Math 213: Introduction to Control Systems and Differential Equations

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Separable ODE

Goal is to separate functions and derivatives of x and y to either side of the equation, dy/dx(expression of y) = f(x), then take the integral of both sides

Exact ODE

Uncommon, but we want to find a substitution u(x,y) = C

First-Order Linear ODE (variable coefficients)

Nth-Order Linear ODE (Homogeneous)

Nth-Order Linear ODE (Homogeneous with constant coefficients)


Ordinary Differential equations are ones where the unknown function depends on a single independent variable t


Studying linear, time-invariant dynamic systems using differential equations

Lecture 2

A general solution for an ODE is an expression for y(t) satisfying the equation and containing n "arbitrary constants/constants of integration"

Laplace Transforms

Helps us solve differential equations. Transform takes you from one set of functions to another set of functions. f(t) -> F(s), different domains.

Some known Laplace transforms:

Properties of Laplace using notation L{ f(t) } = F(t):

  1. L{ c1f(t) + c2g(t) } = L{c1f(t)} + L{c2g(t)} by properties of integrals, the Laplace transform is a linear operator
  2. L{ f(ct) } = 1/c F(s/c) time-scaling
  3. L{ e^(at)f(t) } = F(s-a) translates the transform
  4. L{ μc(t) f(t-c) } = e^(-cs) F(s)
  5. L{ t f(t) } = - d/ds F(s)
  6. L{f'(t)} = s • L{f(t)} - f(0) by integration by parts. This turns derivatives into multiplication.

The transform can be inverted by means of the inversion integral: f(t) = 1/(2π • j) integral of F(s) e^st from σ - j∞ to σ + j∞ so somehow, by taking the integral over the imaginary range, we get the inverse laplace transform operator

Part 3: Laplace for differential equations

So the reason that Laplace transforms help us solve differential equations is because we apply a one-to-one transform on both sides of an equation

y'' + 5y' + 6y = 0, y(0) = 2, y'(0) = 3
L{y''} + 5L{y'} + 6L{y} = L{0}
s^2 L{y} - s(2) - 3 + 5(s L{y} - 2) + 6L{y} = 0
s^2L{y} + 5s L{y} + 6L{y} - 2s - 13 = 0
L{y}(s^2+5s+6) -2s -13 = 0
L{y}(s+3)(s+2) = 2s + 13
L{y} = (2s+13)/((s+3)(s+2))
y = L^-1{(2s+13)/((s+3)(s+2))}  partial fraction expansion now
  = L^-1{ A/(s+3) + B/(s+2)

Part 4-1: Signals and Systems

Essential some function or transformation. Properties of systems:

  1. CT, DT, hybrid describe types of in/out functions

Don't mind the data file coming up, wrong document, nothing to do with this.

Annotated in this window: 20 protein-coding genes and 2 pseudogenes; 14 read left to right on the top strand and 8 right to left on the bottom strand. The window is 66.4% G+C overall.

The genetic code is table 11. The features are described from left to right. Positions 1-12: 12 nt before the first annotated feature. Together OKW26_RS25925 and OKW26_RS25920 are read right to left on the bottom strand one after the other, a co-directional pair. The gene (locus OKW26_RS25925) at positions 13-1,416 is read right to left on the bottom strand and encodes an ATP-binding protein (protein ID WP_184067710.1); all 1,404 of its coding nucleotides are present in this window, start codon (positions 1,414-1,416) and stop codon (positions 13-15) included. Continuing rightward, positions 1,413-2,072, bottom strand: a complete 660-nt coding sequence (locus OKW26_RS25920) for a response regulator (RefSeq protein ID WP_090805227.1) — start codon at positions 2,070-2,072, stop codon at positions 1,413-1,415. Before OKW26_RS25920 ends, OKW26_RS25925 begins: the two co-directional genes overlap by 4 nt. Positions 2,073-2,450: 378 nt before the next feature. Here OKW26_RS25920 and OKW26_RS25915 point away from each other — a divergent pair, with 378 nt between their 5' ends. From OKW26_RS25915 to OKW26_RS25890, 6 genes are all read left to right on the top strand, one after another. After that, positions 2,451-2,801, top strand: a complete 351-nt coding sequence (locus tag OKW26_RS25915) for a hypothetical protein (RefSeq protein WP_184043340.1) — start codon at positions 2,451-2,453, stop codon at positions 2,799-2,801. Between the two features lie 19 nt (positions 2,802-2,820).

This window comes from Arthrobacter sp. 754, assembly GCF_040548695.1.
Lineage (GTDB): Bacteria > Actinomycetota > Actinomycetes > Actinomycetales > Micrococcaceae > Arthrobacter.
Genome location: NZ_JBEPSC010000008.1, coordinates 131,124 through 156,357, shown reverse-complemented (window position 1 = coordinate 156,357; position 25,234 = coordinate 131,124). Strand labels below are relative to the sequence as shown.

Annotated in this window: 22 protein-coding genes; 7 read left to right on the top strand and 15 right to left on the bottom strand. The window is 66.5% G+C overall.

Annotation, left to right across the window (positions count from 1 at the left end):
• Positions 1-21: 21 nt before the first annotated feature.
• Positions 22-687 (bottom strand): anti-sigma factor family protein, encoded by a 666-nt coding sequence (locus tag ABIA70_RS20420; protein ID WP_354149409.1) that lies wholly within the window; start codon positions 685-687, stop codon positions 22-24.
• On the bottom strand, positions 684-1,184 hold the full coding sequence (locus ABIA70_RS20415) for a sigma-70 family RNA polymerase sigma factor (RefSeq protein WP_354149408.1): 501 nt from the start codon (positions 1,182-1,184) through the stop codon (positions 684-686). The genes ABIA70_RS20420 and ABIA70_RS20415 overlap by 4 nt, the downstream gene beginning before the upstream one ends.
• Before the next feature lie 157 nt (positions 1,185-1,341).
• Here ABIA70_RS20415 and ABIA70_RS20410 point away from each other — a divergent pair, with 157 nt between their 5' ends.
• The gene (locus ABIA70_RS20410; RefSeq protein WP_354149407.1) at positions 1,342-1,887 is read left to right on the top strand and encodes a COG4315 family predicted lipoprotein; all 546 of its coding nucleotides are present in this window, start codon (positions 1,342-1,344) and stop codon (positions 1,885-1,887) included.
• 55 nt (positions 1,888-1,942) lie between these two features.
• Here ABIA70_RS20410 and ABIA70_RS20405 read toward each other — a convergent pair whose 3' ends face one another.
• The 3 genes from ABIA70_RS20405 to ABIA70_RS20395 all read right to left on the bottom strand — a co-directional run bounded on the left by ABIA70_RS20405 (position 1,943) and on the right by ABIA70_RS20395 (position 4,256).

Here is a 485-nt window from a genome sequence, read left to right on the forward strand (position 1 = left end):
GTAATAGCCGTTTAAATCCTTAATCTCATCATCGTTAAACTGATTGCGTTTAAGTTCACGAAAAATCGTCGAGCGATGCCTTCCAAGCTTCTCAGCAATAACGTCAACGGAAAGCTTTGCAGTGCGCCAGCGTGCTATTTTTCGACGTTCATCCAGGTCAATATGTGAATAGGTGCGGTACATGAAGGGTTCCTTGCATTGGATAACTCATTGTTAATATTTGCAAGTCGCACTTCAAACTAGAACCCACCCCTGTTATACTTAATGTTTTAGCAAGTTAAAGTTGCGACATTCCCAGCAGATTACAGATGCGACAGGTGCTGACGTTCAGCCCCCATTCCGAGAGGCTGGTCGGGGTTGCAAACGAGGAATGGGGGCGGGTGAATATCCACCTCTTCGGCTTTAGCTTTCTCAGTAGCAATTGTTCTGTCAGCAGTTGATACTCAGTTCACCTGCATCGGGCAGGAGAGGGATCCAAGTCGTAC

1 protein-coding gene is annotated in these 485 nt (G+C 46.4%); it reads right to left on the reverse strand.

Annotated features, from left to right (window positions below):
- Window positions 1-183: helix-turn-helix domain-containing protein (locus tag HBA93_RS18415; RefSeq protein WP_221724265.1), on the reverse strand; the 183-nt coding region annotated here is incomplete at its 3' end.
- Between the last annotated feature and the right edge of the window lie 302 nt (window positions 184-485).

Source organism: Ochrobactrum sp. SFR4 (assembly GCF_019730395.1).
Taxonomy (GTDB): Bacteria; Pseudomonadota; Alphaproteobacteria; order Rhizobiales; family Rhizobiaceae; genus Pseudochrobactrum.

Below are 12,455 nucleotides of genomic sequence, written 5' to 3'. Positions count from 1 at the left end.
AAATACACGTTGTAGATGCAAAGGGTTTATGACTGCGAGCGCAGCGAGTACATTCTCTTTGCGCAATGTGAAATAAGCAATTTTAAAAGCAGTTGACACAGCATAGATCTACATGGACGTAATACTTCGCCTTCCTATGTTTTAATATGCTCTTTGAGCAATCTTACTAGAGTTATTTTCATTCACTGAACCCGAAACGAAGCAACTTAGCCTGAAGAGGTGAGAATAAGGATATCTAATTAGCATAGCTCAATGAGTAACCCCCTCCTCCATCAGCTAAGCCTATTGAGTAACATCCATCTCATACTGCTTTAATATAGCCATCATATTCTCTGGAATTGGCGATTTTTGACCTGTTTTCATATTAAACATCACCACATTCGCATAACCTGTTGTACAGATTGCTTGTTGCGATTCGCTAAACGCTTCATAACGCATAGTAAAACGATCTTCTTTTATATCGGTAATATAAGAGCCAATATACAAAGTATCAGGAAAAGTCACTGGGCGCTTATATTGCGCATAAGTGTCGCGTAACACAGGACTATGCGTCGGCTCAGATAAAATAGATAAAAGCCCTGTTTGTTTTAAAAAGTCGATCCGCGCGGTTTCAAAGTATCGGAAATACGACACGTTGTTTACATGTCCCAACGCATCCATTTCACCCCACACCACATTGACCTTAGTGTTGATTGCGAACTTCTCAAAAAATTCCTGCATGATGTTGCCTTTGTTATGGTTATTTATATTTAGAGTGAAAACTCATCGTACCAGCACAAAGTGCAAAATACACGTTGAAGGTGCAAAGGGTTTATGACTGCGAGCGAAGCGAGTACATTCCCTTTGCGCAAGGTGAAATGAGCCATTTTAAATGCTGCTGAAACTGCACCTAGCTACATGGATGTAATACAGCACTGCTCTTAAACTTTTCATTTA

2. Memoryless (pure function) vs. Dynamic (depends on state)
  3. Causality, dependent only on prior values of the input with respect to time
  4. Multivariable vs. Scalar
  5. Linearity, if the input is a linear combination of signals, then the output is a linear combination of their individual responses
  6. Time Invariance, doesn't change with time (response can be horizontally shifted without change shape)
  7. Lumped vs. distributed-parameter systems

Part 4-2: Zero-state and Zero-input

We'll look at linear, time-invariant, lumped-parameter systems

The big conclusion from this section is that we're studying zero-input response. It tells us all we need to know about the system's dynamics

Part 4-3: Convolution

Convolution of (f * g)(t) is the integral from 0 to t of f(t-τ)g(τ)dτ

The big conclusion of this section is that we get a lot of information about a system's transient (think oscillation part) by looking at its poles on the complex plane

Part 5-1: Frequency Responses of LTI systems

Previously, we transform problems in analysis of LTI systems into Laplace to be solved algebraically

It seems the frequency response contains just as much information as the impluse or step responses.

Part 5-2: Bode Plots

We know that putting sinusoids as input to a system (the frequency response) restricts what algebraic transformations can occur. This happens to mean that for sinusoids, this is only two things that can change: amplitude and phase. So for a fixed frequency input, the output has the exact same frequency. So a Bode Plot is just some graphical representation of what our system response looks like for all possible inputs (changing the frequency)

We can use transfer functions again let's us find the bode plot of a system

Graphing Bode Plots by hand from the transfer function, with straight line approximation

So transfer functions in LTI systems can be decomposed into a product of four types of components:

  1. Constants (where the gain is constant, log K and phase is 0 or 180 for ±K)
  2. Poles/Zeroes at origin (where gain is a linear function (dB vs. decades of ω) slope -20 dB/dec, phase is ±90 deg)
  3. Real Poles/Zeroes
  4. Complex Poles, we have to check a third case for magnitude, where ω = 1/τ, in which case we get a bump in the graph

Part 6: Fourier Series

Sinusoids are easier to analyze because of the frequency response and the fact that it is only ever changed in amplitude or horizontal translations